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I'm trying to get an Ethereum address public key from its previous transaction data. What I'm trying to achieve is to be able to get this data from a block explorer API like Etherscan API and then extract the public key from that data. I found this post which seems to be a good solution if works: https://scrapbox.io/piyopiyo/How_to_get_sender%E2%80%99s_Ethereum_address_and_public_key_from_signed_transaction

Here's the code:

(async () => {
const ethers = require('ethers')

const CHIAN_ID = 3  // Ropsten
const SIGNED_TX = '0xf86b808504a817c800825208942890228d4478e2c3b0ebf5a38479e3396c1d6074872386f26fc100008029a0520e5053c1b573d747f823a0b23d52e5a619298f46cd781d677d0e5e78fbc750a075be461137c2c2a5594beff76ecb11a215384c574a7e5b620dba5cc63b0a0f13'

const tx = ethers.utils.RLP.decode(ethers.utils.arrayify(SIGNED_TX))
const v = ethers.BigNumber.from(tx[6]).toNumber()
const r = ethers.utils.hexZeroPad(tx[7], 32)
const s = ethers.utils.hexZeroPad(tx[8], 32)
const rawTx = tx.slice(0, 6)

// EIP-155
if (CHIAN_ID !== 0) {
    rawTx.push(ethers.utils.hexlify(CHIAN_ID))
    rawTx.push('0x')
    rawTx.push('0x')
}

const digest = ethers.utils.keccak256(ethers.utils.RLP.encode(rawTx))
const signature = ethers.utils.joinSignature({v, r, s});

const publicKey = ethers.utils.recoverPublicKey(digest, signature)
console.log('publicKey:', publicKey)

const address = ethers.utils.recoverAddress(digest, signature)
console.log('address:', address)

})()

The problem is in the sample it has used a hash called signedTx, which is a hash with 220 characters length, And I couldn't find any similar hashes in the transaction data. I wanted to ask if you guys think the explained code works and if so where can I get that signedTx parameter to feed the functin.

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    try by replaceing the example 0xc....90 in browser with your transaction etherscan.io/…
    – Majd TL
    Jan 31, 2023 at 16:15
  • Could you confirm I understand you correctly: you with to take a tx and find the address responsible for the transaction?
    – immaxkent
    Jan 31, 2023 at 17:51
  • Thanks @MajdTL, It also works with the raw transaction in the link you sent. I've also tried other raw transactions and couldn't get the result and wanted to ask if there was something special with the transaction you sent. The other problem is how can I get the raw transaction data? I couldn't find any API endpoint from Etherscan (or other block explorers) that would bring raw transaction hex. Thanks again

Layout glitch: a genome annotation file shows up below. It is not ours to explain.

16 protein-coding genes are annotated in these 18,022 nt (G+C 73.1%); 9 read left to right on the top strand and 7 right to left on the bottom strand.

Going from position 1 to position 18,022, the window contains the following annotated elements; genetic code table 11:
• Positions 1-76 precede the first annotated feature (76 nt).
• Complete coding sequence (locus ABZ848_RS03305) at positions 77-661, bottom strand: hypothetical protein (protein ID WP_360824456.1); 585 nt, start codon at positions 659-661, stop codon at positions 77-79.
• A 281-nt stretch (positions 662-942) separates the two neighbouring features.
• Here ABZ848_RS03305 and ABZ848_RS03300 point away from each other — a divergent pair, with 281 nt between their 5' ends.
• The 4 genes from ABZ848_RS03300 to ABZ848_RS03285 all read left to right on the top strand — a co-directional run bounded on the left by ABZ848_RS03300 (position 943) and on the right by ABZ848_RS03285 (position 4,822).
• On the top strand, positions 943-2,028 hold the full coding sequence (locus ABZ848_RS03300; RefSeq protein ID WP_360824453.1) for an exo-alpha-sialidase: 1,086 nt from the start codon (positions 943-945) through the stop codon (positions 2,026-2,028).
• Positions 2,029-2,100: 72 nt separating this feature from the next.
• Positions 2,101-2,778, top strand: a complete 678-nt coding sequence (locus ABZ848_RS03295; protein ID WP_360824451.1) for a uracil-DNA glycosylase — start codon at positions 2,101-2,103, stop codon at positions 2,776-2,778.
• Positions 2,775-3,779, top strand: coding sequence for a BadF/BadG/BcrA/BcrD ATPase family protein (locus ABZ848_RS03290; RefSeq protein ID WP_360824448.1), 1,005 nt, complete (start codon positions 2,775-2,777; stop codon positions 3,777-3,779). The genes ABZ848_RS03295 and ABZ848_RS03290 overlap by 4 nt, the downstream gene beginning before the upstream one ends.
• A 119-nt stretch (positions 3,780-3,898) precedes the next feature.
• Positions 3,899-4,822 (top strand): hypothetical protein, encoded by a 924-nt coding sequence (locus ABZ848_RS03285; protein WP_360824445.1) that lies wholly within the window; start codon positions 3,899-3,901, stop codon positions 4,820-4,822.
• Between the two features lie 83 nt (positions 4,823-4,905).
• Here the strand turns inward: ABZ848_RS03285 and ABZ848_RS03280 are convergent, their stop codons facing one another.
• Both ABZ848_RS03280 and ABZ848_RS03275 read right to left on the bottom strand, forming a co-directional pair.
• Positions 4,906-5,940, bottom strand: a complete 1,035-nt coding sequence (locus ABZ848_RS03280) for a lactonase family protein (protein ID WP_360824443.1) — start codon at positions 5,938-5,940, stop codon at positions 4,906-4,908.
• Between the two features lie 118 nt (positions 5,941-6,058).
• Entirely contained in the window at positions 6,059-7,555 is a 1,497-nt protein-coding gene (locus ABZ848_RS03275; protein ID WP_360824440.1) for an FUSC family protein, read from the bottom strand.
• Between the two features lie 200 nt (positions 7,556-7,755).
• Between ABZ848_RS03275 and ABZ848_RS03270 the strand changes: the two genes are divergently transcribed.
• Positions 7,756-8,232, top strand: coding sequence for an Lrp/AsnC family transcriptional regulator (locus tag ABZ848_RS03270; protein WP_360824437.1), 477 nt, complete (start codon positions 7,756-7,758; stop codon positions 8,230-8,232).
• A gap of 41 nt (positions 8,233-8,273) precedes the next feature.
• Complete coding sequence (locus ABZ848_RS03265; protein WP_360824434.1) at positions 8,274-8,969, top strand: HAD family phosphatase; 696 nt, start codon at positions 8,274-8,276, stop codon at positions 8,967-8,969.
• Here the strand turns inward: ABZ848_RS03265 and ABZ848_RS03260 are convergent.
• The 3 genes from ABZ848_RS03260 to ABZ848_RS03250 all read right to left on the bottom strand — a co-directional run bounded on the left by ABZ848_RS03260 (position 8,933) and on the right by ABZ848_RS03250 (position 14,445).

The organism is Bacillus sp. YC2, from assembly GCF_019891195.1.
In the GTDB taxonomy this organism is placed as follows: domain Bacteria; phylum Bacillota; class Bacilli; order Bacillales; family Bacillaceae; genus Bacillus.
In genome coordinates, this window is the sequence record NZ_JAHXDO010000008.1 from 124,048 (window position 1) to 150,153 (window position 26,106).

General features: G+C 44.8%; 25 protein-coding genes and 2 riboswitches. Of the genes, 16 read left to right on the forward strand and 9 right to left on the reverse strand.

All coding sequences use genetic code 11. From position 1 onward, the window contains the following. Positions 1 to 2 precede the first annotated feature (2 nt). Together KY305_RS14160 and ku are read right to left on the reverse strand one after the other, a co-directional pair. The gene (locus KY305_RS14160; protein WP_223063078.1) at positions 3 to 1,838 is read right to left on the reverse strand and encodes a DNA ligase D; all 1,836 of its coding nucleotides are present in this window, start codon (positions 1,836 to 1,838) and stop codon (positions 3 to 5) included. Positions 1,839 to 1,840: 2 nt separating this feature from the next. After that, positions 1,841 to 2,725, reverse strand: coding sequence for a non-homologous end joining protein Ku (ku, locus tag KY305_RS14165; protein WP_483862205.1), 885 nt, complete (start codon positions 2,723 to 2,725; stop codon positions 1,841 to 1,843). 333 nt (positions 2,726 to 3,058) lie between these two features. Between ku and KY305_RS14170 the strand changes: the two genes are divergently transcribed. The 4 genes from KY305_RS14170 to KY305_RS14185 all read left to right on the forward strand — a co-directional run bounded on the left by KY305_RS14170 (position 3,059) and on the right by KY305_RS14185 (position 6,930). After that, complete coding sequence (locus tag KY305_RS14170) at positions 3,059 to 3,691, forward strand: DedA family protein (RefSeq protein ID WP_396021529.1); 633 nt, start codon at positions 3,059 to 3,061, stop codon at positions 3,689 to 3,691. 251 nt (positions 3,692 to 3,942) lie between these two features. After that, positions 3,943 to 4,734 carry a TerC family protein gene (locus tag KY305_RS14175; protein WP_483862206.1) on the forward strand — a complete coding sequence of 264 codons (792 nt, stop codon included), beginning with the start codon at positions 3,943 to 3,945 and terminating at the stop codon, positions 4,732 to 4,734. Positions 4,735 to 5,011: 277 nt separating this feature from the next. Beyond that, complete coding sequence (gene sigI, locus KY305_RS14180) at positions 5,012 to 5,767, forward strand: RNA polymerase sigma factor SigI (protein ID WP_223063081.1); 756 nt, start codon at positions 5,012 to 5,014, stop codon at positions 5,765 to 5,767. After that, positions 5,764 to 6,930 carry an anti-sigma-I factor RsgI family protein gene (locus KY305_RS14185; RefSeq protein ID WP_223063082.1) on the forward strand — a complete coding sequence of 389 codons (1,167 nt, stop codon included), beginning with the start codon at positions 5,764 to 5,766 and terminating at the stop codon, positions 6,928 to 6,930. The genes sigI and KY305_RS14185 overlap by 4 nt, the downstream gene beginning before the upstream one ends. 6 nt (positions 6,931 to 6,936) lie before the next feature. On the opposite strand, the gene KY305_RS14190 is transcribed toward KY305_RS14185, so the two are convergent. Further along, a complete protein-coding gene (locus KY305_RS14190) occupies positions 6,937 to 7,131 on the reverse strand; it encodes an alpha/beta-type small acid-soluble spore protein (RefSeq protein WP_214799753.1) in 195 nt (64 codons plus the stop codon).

– m0j1
    Jan 31, 2023 at 18:30
  • Thanks @XaEk, No. what I want to achieve is to find the public key of a given Ethereum address.
    – m0j1
    Jan 31, 2023 at 18:31
  • this example is a legacy transaction, it does not use the eip1559. this one use it etherscan.io/…
    – Majd TL
    Feb 1, 2023 at 8:27

1 Answer 1

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I think I understand you.

As per the docs:

The public key is generated from the private key using the Elliptic Curve Digital Signature Algorithm. You get a public address for your account by taking the last 20 bytes of the Keccak-256 hash of the public key and adding 0x to the beginning.

EDIT This information alone isn't enough to derive the full public key.

Here’s a process you could use for finding the public key from past transactions;

  1. Assuming you are starting with a transaction, you can take the tx.hash and use web3.eth.getTransactionReceipt(hash), as seen in the docs, to explore the blockchain and find the transaction object relating to your tx.hash.

  2. Here (as you have in your code) you'll have v, r, s values. v is the message hash, s is signature and r is the empirical 'pubKey'. In order to reverse engineer the public key (which by definition includes the address associated with that account), you can use something like ethereumjs-utils, along with the original tx.hash, to yield your public key (source)

Hope that helps and is more concise

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  • Thanks, Could you explain a bit more about the second step? I think you have assumed that address is the same as public key, but unfortunately it isn't.
    – m0j1
    Jan 31, 2023 at 18:32
  • No, sorry. I have made edits for a better method
    – immaxkent
    Jan 31, 2023 at 23:15

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